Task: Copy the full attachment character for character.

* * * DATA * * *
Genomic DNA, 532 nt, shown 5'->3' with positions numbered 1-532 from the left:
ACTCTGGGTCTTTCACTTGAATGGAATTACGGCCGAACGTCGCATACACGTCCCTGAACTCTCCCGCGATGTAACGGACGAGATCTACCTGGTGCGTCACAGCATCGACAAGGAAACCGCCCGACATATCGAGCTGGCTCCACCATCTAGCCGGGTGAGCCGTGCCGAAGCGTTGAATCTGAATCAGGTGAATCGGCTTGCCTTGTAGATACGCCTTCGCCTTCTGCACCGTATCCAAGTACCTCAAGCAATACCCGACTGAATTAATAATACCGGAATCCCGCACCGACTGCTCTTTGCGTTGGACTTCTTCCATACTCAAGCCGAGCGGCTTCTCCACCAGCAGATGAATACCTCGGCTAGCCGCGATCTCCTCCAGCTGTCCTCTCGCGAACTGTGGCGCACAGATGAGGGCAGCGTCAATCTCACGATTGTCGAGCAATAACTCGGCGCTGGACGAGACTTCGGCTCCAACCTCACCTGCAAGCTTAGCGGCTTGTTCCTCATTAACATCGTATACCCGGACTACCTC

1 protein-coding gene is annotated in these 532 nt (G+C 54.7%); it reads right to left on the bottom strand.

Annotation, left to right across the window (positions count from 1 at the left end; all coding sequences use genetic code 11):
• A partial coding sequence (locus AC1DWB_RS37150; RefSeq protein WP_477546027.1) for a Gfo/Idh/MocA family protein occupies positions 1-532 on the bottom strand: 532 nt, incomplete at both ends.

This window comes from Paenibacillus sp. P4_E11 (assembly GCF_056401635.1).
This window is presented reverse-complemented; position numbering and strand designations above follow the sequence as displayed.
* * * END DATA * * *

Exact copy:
Genomic DNA, 532 nt, shown 5'->3' with positions numbered 1-532 from the left:
ACTCTGGGTCTTTCACTTGAATGGAATTACGGCCGAACGTCGCATACACGTCCCTGAACTCTCCCGCGATGTAACGGACGAGATCTACCTGGTGCGTCACAGCATCGACAAGGAAACCGCCCGACATATCGAGCTGGCTCCACCATCTAGCCGGGTGAGCCGTGCCGAAGCGTTGAATCTGAATCAGGTGAATCGGCTTGCCTTGTAGATACGCCTTCGCCTTCTGCACCGTATCCAAGTACCTCAAGCAATACCCGACTGAATTAATAATACCGGAATCCCGCACCGACTGCTCTTTGCGTTGGACTTCTTCCATACTCAAGCCGAGCGGCTTCTCCACCAGCAGATGAATACCTCGGCTAGCCGCGATCTCCTCCAGCTGTCCTCTCGCGAACTGTGGCGCACAGATGAGGGCAGCGTCAATCTCACGATTGTCGAGCAATAACTCGGCGCTGGACGAGACTTCGGCTCCAACCTCACCTGCAAGCTTAGCGGCTTGTTCCTCATTAACATCGTATACCCGGACTACCTC

1 protein-coding gene is annotated in these 532 nt (G+C 54.7%); it reads right to left on the bottom strand.

Annotation, left to right across the window (positions count from 1 at the left end; all coding sequences use genetic code 11):
• A partial coding sequence (locus AC1DWB_RS37150; RefSeq protein WP_477546027.1) for a Gfo/Idh/MocA family protein occupies positions 1-532 on the bottom strand: 532 nt, incomplete at both ends.

This window comes from Paenibacillus sp. P4_E11 (assembly GCF_056401635.1).
This window is presented reverse-complemented; position numbering and strand designations above follow the sequence as displayed.